Continuing to part 2 on this link….

thanks to espritdeparfum for the pics


  1. leathermountain00:26

    Sort of like a living museum? I can't wait to visit.

  2. Even if it were not Guerlain, anything with the name Fleur qui meurt, voila pourquoi j'amais Rosine, and Pao Rosa would be worth smelling.

    Fitting that Apres l'ondee has been declared dead and committed to the museum grave, where it can be lamented (presumably amid the utter indifference of Monsieur we know who, who evidently only cares for what goes onto his Sephora shelves). The same should happen for Heure Bleue, rather than the abortive attempts at centenary editions (though l'heure de nuit was cute on its own).


  3. Crappers. I was getting ready for a shopping spree.

    Well, Guerlain's loss.

  4. Angie Cox07:42

    Thank-you that was fascinating.Angie.

  5. Fiordiligi08:49

    Sorry - I missed Part 1 and thought that Part 2 was Part 1....but oh my goodness, this avid Guerlainophile is in utter heaven about the fabulous lost treasures!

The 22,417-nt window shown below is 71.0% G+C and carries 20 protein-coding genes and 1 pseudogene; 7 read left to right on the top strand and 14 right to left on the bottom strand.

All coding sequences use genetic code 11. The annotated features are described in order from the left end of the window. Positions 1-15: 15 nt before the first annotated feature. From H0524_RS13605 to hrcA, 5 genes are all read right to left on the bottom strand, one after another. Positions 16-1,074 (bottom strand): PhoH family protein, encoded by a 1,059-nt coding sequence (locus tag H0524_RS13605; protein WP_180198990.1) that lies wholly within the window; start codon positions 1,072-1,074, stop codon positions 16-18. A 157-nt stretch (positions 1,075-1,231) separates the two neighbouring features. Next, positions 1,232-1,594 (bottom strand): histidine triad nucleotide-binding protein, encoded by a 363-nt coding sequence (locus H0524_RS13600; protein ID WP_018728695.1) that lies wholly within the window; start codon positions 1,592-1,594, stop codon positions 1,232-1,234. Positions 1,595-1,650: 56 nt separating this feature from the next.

Fortunately I have plenty of vintage Apres l'Ondee. How awful that we are losing it.

  6. A,

    a museum of smell, recreated the way the archeological settlement in Acrotiti in Santorini is re-made. Fab thought!!

  7. M,

    the names are indeed gorgeous, poetic and at the same time evocative of the era.

    Apres L'ondee isn't discontinued in the Eau de toilette. It continues to be produced. It's only the extrait which won't be because it doesn't comply with regulations on heliotropin anymore. (it was discontinued some years ago anyway, if you recall).